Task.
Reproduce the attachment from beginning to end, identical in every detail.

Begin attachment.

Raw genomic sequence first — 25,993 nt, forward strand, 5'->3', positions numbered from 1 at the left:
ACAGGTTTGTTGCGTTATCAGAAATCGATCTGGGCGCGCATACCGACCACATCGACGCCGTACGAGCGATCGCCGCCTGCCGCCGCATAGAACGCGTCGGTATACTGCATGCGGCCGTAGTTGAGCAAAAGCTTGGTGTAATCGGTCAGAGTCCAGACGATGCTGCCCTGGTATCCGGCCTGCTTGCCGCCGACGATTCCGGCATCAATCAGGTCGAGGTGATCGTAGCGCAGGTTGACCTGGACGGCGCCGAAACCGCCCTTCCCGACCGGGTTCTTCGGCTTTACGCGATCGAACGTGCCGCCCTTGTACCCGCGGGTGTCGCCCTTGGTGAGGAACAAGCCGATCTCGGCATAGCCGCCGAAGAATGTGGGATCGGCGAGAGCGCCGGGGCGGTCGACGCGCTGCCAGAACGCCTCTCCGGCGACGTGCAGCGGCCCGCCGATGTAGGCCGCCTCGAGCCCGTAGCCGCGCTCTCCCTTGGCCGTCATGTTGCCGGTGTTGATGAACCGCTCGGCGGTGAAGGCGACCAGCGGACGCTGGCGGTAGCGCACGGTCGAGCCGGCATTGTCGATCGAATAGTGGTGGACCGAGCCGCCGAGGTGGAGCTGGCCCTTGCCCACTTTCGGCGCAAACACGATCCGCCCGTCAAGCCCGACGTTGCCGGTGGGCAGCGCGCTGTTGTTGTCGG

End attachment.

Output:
Raw genomic sequence first — 25,993 nt, forward strand, 5'->3', positions numbered from 1 at the left:
ACAGGTTTGTTGCGTTATCAGAAATCGATCTGGGCGCGCATACCGACCACATCGACGCCGTACGAGCGATCGCCGCCTGCCGCCGCATAGAACGCGTCGGTATACTGCATGCGGCCGTAGTTGAGCAAAAGCTTGGTGTAATCGGTCAGAGTCCAGACGATGCTGCCCTGGTATCCGGCCTGCTTGCCGCCGACGATTCCGGCATCAATCAGGTCGAGGTGATCGTAGCGCAGGTTGACCTGGACGGCGCCGAAACCGCCCTTCCCGACCGGGTTCTTCGGCTTTACGCGATCGAACGTGCCGCCCTTGTACCCGCGGGTGTCGCCCTTGGTGAGGAACAAGCCGATCTCGGCATAGCCGCCGAAGAATGTGGGATCGGCGAGAGCGCCGGGGCGGTCGACGCGCTGCCAGAACGCCTCTCCGGCGACGTGCAGCGGCCCGCCGATGTAGGCCGCCTCGAGCCCGTAGCCGCGCTCTCCCTTGGCCGTCATGTTGCCGGTGTTGATGAACCGCTCGGCGGTGAAGGCGACCAGCGGACGCTGGCGGTAGCGCACGGTCGAGCCGGCATTGTCGATCGAATAGTGGTGGACCGAGCCGCCGAGGTGGAGCTGGCCCTTGCCCACTTTCGGCGCAAACACGATCCGCCCGTCAAGCCCGACGTTGCCGGTGGGCAGCGCGCTGTTGTTGTCGG